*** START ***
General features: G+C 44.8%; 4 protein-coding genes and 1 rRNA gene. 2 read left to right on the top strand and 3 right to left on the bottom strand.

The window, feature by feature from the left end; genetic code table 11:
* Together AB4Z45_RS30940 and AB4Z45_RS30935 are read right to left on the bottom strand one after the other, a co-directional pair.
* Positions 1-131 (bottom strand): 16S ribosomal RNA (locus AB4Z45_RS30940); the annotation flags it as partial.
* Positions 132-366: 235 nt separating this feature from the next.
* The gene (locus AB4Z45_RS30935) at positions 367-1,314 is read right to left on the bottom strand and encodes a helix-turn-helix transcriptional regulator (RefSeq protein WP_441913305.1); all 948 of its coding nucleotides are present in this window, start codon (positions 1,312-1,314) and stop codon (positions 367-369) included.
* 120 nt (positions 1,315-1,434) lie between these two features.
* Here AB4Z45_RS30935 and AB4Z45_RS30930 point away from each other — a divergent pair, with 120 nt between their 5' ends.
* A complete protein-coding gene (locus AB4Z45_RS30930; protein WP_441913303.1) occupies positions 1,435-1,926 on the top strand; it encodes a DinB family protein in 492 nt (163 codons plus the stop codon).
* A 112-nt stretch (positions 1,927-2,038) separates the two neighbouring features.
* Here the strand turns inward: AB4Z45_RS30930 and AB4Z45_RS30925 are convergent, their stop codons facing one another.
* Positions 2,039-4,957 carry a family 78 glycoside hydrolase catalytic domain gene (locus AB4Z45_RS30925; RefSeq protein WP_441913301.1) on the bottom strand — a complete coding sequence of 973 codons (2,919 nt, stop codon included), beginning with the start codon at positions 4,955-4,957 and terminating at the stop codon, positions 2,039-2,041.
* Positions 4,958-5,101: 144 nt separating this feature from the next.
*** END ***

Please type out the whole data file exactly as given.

General features: G+C 44.8%; 4 protein-coding genes and 1 rRNA gene. 2 read left to right on the top strand and 3 right to left on the bottom strand.

The window, feature by feature from the left end; genetic code table 11:
* Together AB4Z45_RS30940 and AB4Z45_RS30935 are read right to left on the bottom strand one after the other, a co-directional pair.
* Positions 1-131 (bottom strand): 16S ribosomal RNA (locus AB4Z45_RS30940); the annotation flags it as partial.
* Positions 132-366: 235 nt separating this feature from the next.
* The gene (locus AB4Z45_RS30935) at positions 367-1,314 is read right to left on the bottom strand and encodes a helix-turn-helix transcriptional regulator (RefSeq protein WP_441913305.1); all 948 of its coding nucleotides are present in this window, start codon (positions 1,312-1,314) and stop codon (positions 367-369) included.
* 120 nt (positions 1,315-1,434) lie between these two features.
* Here AB4Z45_RS30935 and AB4Z45_RS30930 point away from each other — a divergent pair, with 120 nt between their 5' ends.
* A complete protein-coding gene (locus AB4Z45_RS30930; protein WP_441913303.1) occupies positions 1,435-1,926 on the top strand; it encodes a DinB family protein in 492 nt (163 codons plus the stop codon).
* A 112-nt stretch (positions 1,927-2,038) separates the two neighbouring features.
* Here the strand turns inward: AB4Z45_RS30930 and AB4Z45_RS30925 are convergent, their stop codons facing one another.
* Positions 2,039-4,957 carry a family 78 glycoside hydrolase catalytic domain gene (locus AB4Z45_RS30925; RefSeq protein WP_441913301.1) on the bottom strand — a complete coding sequence of 973 codons (2,919 nt, stop codon included), beginning with the start codon at positions 4,955-4,957 and terminating at the stop codon, positions 2,039-2,041.
* Positions 4,958-5,101: 144 nt separating this feature from the next.